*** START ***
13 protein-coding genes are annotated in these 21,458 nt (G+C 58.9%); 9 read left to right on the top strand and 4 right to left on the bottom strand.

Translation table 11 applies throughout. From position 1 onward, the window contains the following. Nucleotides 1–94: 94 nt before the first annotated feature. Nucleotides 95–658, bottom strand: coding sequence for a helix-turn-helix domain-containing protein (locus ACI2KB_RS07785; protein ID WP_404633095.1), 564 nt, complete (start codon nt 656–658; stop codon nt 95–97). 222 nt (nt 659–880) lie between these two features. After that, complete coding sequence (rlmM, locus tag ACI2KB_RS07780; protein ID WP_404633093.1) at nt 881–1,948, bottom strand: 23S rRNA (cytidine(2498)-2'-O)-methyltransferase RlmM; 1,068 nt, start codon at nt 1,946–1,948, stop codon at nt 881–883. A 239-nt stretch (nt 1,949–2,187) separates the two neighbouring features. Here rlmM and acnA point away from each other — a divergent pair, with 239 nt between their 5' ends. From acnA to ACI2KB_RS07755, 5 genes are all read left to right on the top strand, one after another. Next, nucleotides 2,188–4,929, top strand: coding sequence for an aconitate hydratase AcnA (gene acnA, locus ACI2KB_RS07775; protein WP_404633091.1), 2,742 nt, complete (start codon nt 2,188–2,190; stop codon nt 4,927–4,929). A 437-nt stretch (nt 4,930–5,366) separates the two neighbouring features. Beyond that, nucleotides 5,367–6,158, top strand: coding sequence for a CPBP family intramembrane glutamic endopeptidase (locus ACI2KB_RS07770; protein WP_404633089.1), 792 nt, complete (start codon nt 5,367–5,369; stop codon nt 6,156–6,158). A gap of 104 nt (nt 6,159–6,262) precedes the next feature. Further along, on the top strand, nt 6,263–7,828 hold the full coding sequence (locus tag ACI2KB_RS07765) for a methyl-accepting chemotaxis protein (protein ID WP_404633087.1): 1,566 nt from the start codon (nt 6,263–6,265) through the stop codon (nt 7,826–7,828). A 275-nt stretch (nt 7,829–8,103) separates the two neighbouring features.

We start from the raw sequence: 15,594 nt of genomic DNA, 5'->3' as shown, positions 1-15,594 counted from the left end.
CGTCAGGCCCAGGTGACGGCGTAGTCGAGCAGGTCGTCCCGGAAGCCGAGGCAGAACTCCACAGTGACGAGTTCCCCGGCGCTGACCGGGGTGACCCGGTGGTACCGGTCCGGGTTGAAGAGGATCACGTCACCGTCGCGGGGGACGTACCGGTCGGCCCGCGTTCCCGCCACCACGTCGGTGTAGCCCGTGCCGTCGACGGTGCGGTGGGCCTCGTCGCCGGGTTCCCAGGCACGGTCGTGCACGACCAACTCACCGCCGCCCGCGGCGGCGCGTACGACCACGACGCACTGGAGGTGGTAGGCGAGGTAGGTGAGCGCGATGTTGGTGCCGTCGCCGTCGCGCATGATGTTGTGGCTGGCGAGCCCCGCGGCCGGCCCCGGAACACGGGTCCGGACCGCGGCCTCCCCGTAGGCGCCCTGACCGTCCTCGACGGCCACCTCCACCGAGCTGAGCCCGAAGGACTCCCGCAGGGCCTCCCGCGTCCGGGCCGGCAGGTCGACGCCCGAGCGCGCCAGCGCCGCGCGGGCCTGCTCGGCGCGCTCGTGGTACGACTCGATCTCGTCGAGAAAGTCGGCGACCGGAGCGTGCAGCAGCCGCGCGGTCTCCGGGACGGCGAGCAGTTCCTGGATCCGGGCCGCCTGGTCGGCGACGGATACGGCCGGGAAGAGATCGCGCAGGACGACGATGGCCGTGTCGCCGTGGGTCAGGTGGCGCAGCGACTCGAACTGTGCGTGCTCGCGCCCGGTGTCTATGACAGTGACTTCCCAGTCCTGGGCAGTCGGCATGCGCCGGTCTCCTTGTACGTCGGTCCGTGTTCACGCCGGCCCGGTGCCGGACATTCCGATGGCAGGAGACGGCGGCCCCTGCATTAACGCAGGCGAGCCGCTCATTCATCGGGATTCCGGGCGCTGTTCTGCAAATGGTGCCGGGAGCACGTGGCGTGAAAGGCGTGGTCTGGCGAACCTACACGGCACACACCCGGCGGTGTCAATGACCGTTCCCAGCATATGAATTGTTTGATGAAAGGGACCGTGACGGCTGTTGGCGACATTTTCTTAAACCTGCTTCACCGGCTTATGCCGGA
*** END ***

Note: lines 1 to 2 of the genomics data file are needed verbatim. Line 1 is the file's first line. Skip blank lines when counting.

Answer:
13 protein-coding genes are annotated in these 21,458 nt (G+C 58.9%); 9 read left to right on the top strand and 4 right to left on the bottom strand.

Translation table 11 applies throughout. From position 1 onward, the window contains the following. Nucleotides 1–94: 94 nt before the first annotated feature. Nucleotides 95–658, bottom strand: coding sequence for a helix-turn-helix domain-containing protein (locus ACI2KB_RS07785; protein ID WP_404633095.1), 564 nt, complete (start codon nt 656–658; stop codon nt 95–97). 222 nt (nt 659–880) lie between these two features. After that, complete coding sequence (rlmM, locus tag ACI2KB_RS07780; protein ID WP_404633093.1) at nt 881–1,948, bottom strand: 23S rRNA (cytidine(2498)-2'-O)-methyltransferase RlmM; 1,068 nt, start codon at nt 1,946–1,948, stop codon at nt 881–883. A 239-nt stretch (nt 1,949–2,187) separates the two neighbouring features. Here rlmM and acnA point away from each other — a divergent pair, with 239 nt between their 5' ends. From acnA to ACI2KB_RS07755, 5 genes are all read left to right on the top strand, one after another. Next, nucleotides 2,188–4,929, top strand: coding sequence for an aconitate hydratase AcnA (gene acnA, locus ACI2KB_RS07775; protein WP_404633091.1), 2,742 nt, complete (start codon nt 2,188–2,190; stop codon nt 4,927–4,929). A 437-nt stretch (nt 4,930–5,366) separates the two neighbouring features. Beyond that, nucleotides 5,367–6,158, top strand: coding sequence for a CPBP family intramembrane glutamic endopeptidase (locus ACI2KB_RS07770; protein WP_404633089.1), 792 nt, complete (start codon nt 5,367–5,369; stop codon nt 6,156–6,158). A gap of 104 nt (nt 6,159–6,262) precedes the next feature. Further along, on the top strand, nt 6,263–7,828 hold the full coding sequence (locus tag ACI2KB_RS07765) for a methyl-accepting chemotaxis protein (protein ID WP_404633087.1): 1,566 nt from the start codon (nt 6,263–6,265) through the stop codon (nt 7,826–7,828). A 275-nt stretch (nt 7,829–8,103) separates the two neighbouring features.